Goodnight Desdemona (Good Morning Juliet)

by Ann-Marie Macdonald

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Last Updated on May 6, 2015, by eNotes Editorial. Word Count: 771

Feminism

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One of MacDonald's most important thematic goals in Goodnight Desdemona is to develop and explore feminist ideas. The play consistently returns to themes of women's rights, women's issues, and gender identity. MacDonald establishes a number of historical and contemporary examples of the oppression, mistreatment, or misunderstanding of women, and she explores some possibilities of addressing these problems.

Constance's experience at Queen's University is MacDonald's first example of sexism in contemporary culture. Professor Night has exploited Constance's ideas and efforts for years, securing a position for himself at Oxford University based on her writings. At the same time that he takes advantage of her hard work, however, he insults her, telling her she has an "interesting little mind" and calling her belittling names like "my little titmouse" and "pet." These names reveal that the professor is sexist and bigoted as well as exploitative and that he takes advantage of Constance on the basis of her gender.

Constance's journey into the worlds of Shakespeare's plays reveals that sexism is ingrained in the common understanding of literature and history. Tybalt seems to distrust and dislike all women, and this attitude is shared to a certain degree by Iago and Romeo. MacDonald suggests that Desdemona and Juliet, both strong-minded figures, encounter sexism in their own time and are also misunderstood by contemporary professors and readers. Goodnight Desdemona stresses that it is important to reevaluate historical attitudes toward women and recognize admirable female figures in history and literature.

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Goodnight Desdemona also pays close attention to the feminist themes of gender identity and gender role. Many of the play's characters experience a learning process about their gender roles. When Romeo and Juliet dress in drag and when Desdemona sword fights or participates in military violence, MacDonald is commenting on the flexibility of gender identities and the importance of testing and changing their boundaries. The most important character in this regard is Constance, who discovers that her latent attraction to other women, her ambitions as a scholar, and her ability to stand up for herself are all natural and acceptable aspects of her identity as a woman.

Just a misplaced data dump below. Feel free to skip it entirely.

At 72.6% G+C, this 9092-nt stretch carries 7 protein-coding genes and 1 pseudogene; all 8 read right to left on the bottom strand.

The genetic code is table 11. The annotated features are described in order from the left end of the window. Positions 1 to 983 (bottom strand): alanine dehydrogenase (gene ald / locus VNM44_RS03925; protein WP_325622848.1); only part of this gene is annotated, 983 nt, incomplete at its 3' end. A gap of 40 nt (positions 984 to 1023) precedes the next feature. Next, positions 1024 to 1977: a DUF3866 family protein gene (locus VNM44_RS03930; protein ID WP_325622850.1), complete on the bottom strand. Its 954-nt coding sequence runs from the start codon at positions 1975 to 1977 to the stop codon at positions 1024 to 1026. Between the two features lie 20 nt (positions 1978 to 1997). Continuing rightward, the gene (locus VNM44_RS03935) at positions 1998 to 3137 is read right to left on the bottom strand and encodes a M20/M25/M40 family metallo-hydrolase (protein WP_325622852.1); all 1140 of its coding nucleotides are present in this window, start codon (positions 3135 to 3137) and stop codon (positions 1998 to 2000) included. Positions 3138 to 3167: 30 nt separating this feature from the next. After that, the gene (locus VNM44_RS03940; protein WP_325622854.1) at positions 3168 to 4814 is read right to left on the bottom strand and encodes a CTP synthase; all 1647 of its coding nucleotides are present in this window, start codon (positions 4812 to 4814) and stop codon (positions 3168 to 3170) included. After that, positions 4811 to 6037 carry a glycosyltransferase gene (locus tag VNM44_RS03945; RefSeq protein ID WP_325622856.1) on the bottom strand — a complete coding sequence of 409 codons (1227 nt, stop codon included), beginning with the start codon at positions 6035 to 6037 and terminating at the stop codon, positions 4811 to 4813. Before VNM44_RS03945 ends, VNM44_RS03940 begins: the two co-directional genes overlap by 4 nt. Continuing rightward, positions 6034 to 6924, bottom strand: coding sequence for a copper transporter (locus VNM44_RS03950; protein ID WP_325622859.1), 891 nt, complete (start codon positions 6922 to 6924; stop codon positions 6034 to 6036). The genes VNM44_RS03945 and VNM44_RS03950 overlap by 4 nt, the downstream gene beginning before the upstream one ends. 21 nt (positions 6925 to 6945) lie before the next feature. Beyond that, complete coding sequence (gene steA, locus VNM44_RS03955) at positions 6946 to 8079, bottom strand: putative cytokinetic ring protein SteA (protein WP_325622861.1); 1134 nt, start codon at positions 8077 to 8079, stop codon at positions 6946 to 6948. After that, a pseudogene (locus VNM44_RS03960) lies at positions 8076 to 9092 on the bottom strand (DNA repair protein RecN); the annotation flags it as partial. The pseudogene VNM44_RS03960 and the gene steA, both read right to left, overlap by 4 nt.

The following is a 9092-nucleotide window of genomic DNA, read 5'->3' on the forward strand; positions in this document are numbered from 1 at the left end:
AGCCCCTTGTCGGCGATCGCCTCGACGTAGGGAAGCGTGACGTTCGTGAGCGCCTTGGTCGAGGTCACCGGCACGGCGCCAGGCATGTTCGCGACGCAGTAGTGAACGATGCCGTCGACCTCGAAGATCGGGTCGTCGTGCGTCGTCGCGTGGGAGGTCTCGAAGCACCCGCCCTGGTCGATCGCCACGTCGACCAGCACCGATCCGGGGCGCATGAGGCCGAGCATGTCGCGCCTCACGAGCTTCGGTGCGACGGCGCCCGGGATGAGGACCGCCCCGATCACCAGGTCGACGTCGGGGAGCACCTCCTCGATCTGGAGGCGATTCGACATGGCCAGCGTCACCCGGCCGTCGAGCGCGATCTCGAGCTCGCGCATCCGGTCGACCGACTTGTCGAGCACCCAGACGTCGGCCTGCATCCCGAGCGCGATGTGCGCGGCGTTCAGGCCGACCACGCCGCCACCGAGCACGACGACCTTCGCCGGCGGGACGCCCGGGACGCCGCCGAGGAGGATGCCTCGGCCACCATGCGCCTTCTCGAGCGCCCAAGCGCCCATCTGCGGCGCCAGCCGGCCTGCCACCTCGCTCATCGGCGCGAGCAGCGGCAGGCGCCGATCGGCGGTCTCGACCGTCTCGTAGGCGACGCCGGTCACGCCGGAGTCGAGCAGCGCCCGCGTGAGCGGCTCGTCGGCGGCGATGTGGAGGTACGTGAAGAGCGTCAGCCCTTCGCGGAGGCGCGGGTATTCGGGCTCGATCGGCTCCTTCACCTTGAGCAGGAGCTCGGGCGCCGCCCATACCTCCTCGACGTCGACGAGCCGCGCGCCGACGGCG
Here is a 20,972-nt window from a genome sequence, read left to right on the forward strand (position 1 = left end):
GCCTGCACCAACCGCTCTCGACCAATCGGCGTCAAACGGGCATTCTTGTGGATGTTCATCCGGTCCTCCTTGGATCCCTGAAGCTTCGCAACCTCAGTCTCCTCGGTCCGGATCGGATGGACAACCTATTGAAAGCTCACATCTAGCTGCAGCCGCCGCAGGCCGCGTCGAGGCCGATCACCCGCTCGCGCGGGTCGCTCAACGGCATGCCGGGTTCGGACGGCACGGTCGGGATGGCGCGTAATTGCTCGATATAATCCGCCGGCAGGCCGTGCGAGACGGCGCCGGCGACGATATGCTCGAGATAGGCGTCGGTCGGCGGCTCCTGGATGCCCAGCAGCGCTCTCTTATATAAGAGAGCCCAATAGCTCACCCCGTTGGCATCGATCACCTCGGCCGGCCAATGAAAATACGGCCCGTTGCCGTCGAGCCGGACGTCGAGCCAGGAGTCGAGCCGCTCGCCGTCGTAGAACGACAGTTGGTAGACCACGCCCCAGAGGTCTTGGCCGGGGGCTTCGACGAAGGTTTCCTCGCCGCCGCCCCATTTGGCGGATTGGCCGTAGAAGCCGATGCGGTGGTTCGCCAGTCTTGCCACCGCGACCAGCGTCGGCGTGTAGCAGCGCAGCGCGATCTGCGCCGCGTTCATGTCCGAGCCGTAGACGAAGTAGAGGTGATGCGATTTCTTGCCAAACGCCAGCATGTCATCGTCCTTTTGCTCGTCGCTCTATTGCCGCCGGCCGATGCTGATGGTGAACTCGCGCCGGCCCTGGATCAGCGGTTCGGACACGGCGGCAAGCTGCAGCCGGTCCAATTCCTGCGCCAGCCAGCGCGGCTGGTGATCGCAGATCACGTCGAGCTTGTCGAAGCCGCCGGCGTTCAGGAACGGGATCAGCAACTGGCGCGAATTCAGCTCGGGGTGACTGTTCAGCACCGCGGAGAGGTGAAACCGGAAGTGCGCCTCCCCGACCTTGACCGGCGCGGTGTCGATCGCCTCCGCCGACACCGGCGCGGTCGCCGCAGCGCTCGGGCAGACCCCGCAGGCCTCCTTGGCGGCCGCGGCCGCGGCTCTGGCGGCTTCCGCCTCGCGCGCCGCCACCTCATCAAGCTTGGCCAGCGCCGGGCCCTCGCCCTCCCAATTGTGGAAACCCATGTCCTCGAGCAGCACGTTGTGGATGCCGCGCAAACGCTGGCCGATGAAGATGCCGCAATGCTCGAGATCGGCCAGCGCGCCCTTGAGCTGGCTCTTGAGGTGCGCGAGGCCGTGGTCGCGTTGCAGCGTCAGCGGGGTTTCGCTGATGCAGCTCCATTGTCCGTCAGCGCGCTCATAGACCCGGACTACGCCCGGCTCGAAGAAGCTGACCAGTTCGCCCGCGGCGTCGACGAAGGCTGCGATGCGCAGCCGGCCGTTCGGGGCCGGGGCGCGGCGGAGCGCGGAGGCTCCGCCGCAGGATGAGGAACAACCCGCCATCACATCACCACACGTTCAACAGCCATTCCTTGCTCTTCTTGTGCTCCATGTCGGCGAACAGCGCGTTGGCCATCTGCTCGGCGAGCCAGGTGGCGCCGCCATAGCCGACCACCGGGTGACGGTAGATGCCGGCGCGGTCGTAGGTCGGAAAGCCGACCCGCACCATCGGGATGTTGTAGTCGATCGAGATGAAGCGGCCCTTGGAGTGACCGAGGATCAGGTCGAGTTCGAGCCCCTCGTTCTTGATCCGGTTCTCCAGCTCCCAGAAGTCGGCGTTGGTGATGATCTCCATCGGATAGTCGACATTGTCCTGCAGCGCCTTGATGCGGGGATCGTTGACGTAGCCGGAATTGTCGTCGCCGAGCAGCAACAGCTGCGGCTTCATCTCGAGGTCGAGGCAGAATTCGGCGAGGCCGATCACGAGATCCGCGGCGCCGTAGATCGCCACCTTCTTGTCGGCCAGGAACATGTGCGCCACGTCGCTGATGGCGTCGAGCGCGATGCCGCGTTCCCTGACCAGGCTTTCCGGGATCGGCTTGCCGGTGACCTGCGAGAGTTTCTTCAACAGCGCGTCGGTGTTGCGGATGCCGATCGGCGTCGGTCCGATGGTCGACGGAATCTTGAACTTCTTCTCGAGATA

Academia

Related to the theme of feminism is MacDonald's critique of the contemporary academic culture in Canada and Great Britain. Goodnight Desdemona highlights a traditional, male-dominated university system, in which older male professors are able to take advantage of intelligent females. MacDonald suggests that 1980s Canada should reform this unjust system. Ramona seems to be Professor Night's next victim in a system that is not likely to be getting any better, although it may be significant that both of them will be leaving Canada for England.

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Shakespeare and Elizabethan Studies

Also important to MacDonald's thematic agenda is her treatment and analysis of Elizabethan culture and drama. Goodnight Desdemona reimagines some of Shakespeare's most famous characters, providing an interpretation of his texts and their historical context.

Some of MacDonald's commentary about Shakespeare's works and Elizabethan culture is deliberate satire. For example, she pokes fun at Othello's boastfulness, Tybalt's capacity for anger and violence, Romeo's inconstancy, and Juliet's death drive. All of these characteristics have strong bases in the original plays, but MacDonald exaggerates and draws attention to these faults. MacDonald also satirizes common characteristics of Elizabethan society, such as gender bending and lewd jokes.

Not all of MacDonald's commentary is satirical, however. Goodnight Desdemona reinvents Shakespearean characters, particularly Desdemona and Juliet, based on the ways that MacDonald feels they should be interpreted. This process emphasizes the characters' positive and admirable characteristics as well as their faults. The play implies that Desdemona's love of violence and Juliet's strong-minded passions are important elements of Shakespeare's work that are often misinterpreted by contemporary readers and scholars.

Tragedy and Absolutism

MacDonald stresses throughout the play that it is a great problem to see no gray area between comedy and tragedy. The Shakespearean characters are nearly all inclined to a tragic worldview, and they are in continual danger of following a dark destiny. Like Othello, Desdemona is jealous and gullible enough to commit murder. Meanwhile, characters like Juliet and Tybalt seem to have a death wish, often becoming overly dramatic and deliberately entering perilous situations. Constance herself is inclined to tragedy and despair until she learns the lessons of the play.

Based on her journey of self-discovery, Constance provides an antidote to the tragic impulse by stressing that it is necessary to abandon inflexible, absolute values; acknowledge the complexity of the world; and listen to the Wise Fool. Connecting tragedy to the belief in absolute values, MacDonald emphasizes that an absolutist mindset is dangerous and perilous, and it is preferable to avoid both tragedy and absolutism.

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